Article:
The trait needed to make a relationship last

Taryn Davies
Published: December 29, 2016

Relationships take a lot of hard work, and can often require a lot of tongue biting too, but science suggests that it there is only one trait needed to make your relationship last.

Keeping that spark alive all comes down to a personality trait, kindness.

The survey from EliteSingles asked 490,000 people to rate the importance of certain quality in their potential match, and kindness came out on top.

Beating out emotional connection, and sexual compatibility, 62% of men considered kindness to the most important trait a partner can have.

However, the results show that women consider sex appeal more important than men do. The results show that 57% of men think that sexual compatibility is of utmost importance, whereas 60.5% of women value a partner’s bedroom prowess very highly.

However, kindness was still the leading trait for women too with 81% of the vote.

“It’s not surprising that ‘kindness’ is the most important attribute in a potential partner,” says Salama Marine, in-house relationship psychologist at EliteSingles. “After couples have been together for a while, they can begin to lose respect for each other. They tend to become careless with how they speak to one another and this can seriously harm the relationship.”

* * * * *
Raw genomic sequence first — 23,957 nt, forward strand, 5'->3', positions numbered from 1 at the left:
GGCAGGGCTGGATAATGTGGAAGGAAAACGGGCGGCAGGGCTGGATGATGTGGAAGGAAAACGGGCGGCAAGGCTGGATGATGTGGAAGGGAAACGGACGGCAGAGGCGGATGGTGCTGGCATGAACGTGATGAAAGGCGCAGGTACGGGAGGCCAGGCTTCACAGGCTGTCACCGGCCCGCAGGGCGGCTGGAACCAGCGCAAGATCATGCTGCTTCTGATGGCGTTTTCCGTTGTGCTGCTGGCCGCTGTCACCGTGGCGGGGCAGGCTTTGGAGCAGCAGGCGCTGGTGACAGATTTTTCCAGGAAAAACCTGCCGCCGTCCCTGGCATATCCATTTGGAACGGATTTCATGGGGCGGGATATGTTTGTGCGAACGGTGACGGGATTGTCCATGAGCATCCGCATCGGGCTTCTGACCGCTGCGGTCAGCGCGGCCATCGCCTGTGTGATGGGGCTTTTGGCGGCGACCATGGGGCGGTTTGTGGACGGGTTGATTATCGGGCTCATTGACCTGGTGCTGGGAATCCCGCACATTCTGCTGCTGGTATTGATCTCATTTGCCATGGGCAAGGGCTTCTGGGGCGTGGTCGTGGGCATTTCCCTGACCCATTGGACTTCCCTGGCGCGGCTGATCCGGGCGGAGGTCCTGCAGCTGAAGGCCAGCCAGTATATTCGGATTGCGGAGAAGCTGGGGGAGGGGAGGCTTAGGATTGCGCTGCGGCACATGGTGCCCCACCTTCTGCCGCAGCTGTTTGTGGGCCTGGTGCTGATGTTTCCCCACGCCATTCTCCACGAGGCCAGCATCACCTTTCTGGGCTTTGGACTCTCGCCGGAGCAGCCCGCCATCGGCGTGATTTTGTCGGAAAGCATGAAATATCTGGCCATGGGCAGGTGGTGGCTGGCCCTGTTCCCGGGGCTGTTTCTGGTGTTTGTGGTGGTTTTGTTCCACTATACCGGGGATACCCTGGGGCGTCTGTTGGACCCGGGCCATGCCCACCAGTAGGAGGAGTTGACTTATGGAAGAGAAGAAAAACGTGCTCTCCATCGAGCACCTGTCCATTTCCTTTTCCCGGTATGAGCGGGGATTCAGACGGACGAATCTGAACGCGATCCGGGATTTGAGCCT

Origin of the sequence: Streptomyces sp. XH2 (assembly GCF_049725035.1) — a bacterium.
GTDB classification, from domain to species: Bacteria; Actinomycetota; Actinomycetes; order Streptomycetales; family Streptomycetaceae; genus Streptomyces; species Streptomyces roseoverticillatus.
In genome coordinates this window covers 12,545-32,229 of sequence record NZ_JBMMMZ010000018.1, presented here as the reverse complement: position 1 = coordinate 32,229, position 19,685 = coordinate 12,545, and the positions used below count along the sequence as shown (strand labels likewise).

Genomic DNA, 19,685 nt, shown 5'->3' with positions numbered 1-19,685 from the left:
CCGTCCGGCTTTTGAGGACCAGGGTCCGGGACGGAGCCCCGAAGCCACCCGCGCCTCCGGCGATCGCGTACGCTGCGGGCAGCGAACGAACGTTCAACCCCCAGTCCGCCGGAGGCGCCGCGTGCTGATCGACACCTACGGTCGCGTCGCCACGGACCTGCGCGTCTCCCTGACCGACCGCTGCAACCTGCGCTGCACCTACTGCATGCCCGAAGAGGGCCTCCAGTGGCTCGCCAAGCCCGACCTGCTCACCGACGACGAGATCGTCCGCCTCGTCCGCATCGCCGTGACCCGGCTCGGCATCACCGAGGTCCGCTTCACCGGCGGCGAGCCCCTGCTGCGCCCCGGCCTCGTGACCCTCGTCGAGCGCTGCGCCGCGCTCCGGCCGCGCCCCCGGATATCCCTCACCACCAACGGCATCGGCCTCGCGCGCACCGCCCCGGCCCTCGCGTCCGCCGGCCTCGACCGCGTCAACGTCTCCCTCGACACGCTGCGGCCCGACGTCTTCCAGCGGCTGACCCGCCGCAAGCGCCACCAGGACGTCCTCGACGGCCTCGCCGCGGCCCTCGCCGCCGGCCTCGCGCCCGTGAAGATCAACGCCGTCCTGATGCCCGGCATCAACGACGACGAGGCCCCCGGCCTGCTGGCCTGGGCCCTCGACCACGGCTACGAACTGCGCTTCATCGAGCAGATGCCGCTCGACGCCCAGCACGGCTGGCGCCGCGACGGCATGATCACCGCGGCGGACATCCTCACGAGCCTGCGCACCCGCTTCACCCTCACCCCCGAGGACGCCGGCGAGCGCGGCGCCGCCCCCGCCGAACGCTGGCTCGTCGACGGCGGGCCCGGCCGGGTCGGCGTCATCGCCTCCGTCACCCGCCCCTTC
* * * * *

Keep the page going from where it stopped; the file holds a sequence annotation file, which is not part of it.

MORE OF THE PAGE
How to show kindness in your relationship

The trait needed to make a relationship last

Making a conscious effort to make each other happy is important in any relationship

Relationships take work, so there's no need to roll your eyes at the thought of these tips. Take the advice and apply it your relationship, you could start the new year in the best possible way.

Do things that require effort, planning and a little bit of sacrifice. It shows you are putting the other person first.

If you both have a list of kind acts that you appreciate, then follow the list. Having set ideas can definitely help you express acts of kindness. You will make mistakes along the way, but you keep trying.

Showing a little compassion shouldn't be so hard. Yet in many relationships, people forget that one small loving gesture—or many—can go a long way. We get busy and stressed. We take each other for granted. It isn't easy to stifle our own agenda and put our partner's first.

It's important not to expect payback, other than a thank you. You're not supposed to trumpet what you are doing.

To improve relationships, you need time to be together, to converse, to play, to develop trust in friendship, make love, share things, take walks, sit and talk for a few minutes daily, share a hobby, watch a program together, laugh and play, or just about do anything together.

You need to understand the feelings, emotions, and care about the other person. And remember, intimacy flourishes when here is lightness of being, not when everything is heavy